So, the creative Coloradoans have come up with a plan. They have mounted a counter-initiative to Connerly's, which states that racial quotas should not be used in admissions and hiring decisions, but that less-advantaged statuses should remain a factor, and support and outreach programs based on less-advataged statuses can support a fairer and more diverse school or workplace.

    According to the article, Connerly's people are pretty pissed about it. Let's be clear--Americans are not, by and large, big fans of Affirmative Action. Two-thirds to three-quarters tend to disapprove of AA-type measures.

    But these Coloradoans are doing a good thing, reminding us that Affirmative Action is not a pity-program, but the best shot we have right now of leveling the playing field. Stop talking about quotas, and stop playing petty games with race. If you don't think people of color are disadvantaged in this country (and, if you check out some of those polls I linked to above, you'll see that many people don't) that's what you say. If it makes you look like an asshole, tough.

    Enough with the quotas.

    John McCain laughs in the face of poverty

    Pastor Rick Warren asked Presidential candidates John McCain and Barack Obamahow they quantified "rich".

    Barack Obama:
    "I would argue that if you are making more than $250,000, then you are in the top 3, 4 percent of this country," he said. "You are doing well."


    (And just to place that in context, according to the US Census Bureau, as of 2006, the highest quintile of earners made more than $97,000 a year. The median income in the U.S. is $48,200.)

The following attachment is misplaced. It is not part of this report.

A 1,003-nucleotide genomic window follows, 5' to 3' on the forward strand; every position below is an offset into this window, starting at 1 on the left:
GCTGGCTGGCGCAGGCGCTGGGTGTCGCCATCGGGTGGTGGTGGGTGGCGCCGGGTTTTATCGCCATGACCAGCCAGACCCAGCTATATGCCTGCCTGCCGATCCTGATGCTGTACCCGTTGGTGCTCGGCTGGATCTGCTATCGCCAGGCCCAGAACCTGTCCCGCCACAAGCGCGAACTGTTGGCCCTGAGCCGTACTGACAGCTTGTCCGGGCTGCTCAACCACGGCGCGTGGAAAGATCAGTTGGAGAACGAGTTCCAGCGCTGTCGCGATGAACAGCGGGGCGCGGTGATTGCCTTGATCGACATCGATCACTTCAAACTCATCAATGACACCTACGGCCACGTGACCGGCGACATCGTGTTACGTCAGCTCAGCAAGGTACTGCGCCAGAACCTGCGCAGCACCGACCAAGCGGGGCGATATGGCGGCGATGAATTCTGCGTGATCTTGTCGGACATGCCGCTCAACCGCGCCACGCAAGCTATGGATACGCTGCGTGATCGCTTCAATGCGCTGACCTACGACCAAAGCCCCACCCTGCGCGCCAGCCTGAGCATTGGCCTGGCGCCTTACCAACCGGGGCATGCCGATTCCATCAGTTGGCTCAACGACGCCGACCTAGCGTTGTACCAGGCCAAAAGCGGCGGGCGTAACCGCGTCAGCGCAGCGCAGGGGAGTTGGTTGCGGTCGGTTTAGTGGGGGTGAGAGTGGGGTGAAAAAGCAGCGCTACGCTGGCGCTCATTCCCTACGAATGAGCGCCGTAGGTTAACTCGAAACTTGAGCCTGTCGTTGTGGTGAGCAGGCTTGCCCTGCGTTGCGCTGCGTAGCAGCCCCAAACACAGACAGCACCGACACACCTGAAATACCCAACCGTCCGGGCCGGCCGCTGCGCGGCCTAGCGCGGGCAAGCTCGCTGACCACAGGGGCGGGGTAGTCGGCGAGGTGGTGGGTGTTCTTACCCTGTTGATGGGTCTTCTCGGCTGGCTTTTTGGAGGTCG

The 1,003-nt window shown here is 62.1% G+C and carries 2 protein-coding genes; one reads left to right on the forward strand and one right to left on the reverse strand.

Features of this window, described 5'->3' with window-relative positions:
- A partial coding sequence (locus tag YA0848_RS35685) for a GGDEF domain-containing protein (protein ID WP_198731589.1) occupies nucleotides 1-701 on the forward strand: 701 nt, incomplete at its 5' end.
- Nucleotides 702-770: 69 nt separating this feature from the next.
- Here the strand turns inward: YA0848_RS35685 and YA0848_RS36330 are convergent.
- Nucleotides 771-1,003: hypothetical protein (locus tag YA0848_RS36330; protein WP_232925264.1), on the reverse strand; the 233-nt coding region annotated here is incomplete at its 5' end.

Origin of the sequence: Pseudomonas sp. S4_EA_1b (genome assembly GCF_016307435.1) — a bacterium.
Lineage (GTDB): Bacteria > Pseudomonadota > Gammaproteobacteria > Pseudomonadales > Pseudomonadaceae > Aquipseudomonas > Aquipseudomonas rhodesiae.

John McCain:
    "I think if you're just talking about income, how about $5 million?"


    His campaign says he was "joking". That is a really funny joke, John McCain--where do you come up with this stuff?!

    But let's remember that more than 36 million people live in poverty--which is not just what happens after you're forced to pay back taxes on your beach properties (I can do jokes, too)--and almost 20% of children live in impoverished families. Let's keep in mind that 47 million people have no health insurance. That less than 20% of all 25 year olds have a 4-year degree. That only a third of elementary students meet grade-level standards of achievement (however bullshit those measures may be.)

    Barack Obama has a tax plan. It would, in fact, raise taxes on his own income group. And it would raise them to examine those problems.

    John McCain thinks those problems are a joke. MORE DRILLING.

    Friday, August 15, 2008

    Link Dump

    Here are the stories that I didn't get to follow-up on this week. I might follow up at another point, but for your enjoyment.


    Michelle Bachmann REALLY wants to drill.

    Also, Bachmann reminds everyone that Jesus ALREADY saved the earth, so we can go ahead and destroy it now.